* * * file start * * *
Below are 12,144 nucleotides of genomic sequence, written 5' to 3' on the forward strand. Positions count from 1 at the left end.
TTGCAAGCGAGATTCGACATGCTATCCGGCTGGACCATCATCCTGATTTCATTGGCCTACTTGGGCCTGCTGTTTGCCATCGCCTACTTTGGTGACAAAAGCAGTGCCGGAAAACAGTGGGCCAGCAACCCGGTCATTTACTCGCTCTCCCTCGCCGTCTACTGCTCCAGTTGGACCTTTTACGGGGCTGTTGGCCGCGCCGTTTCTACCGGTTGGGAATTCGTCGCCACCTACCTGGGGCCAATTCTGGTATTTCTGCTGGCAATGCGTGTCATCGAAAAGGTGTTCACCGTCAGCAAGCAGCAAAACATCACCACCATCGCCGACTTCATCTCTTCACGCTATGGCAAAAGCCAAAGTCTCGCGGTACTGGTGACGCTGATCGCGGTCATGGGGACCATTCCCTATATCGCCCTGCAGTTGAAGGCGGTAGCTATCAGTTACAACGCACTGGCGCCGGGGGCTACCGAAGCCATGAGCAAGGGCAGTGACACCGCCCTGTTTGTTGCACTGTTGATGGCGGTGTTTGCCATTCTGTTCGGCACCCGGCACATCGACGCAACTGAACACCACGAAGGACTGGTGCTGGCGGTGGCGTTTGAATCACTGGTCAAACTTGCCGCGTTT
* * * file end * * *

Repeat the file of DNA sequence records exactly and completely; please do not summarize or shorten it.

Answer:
Below are 12,144 nucleotides of genomic sequence, written 5' to 3' on the forward strand. Positions count from 1 at the left end.
TTGCAAGCGAGATTCGACATGCTATCCGGCTGGACCATCATCCTGATTTCATTGGCCTACTTGGGCCTGCTGTTTGCCATCGCCTACTTTGGTGACAAAAGCAGTGCCGGAAAACAGTGGGCCAGCAACCCGGTCATTTACTCGCTCTCCCTCGCCGTCTACTGCTCCAGTTGGACCTTTTACGGGGCTGTTGGCCGCGCCGTTTCTACCGGTTGGGAATTCGTCGCCACCTACCTGGGGCCAATTCTGGTATTTCTGCTGGCAATGCGTGTCATCGAAAAGGTGTTCACCGTCAGCAAGCAGCAAAACATCACCACCATCGCCGACTTCATCTCTTCACGCTATGGCAAAAGCCAAAGTCTCGCGGTACTGGTGACGCTGATCGCGGTCATGGGGACCATTCCCTATATCGCCCTGCAGTTGAAGGCGGTAGCTATCAGTTACAACGCACTGGCGCCGGGGGCTACCGAAGCCATGAGCAAGGGCAGTGACACCGCCCTGTTTGTTGCACTGTTGATGGCGGTGTTTGCCATTCTGTTCGGCACCCGGCACATCGACGCAACTGAACACCACGAAGGACTGGTGCTGGCGGTGGCGTTTGAATCACTGGTCAAACTTGCCGCGTTT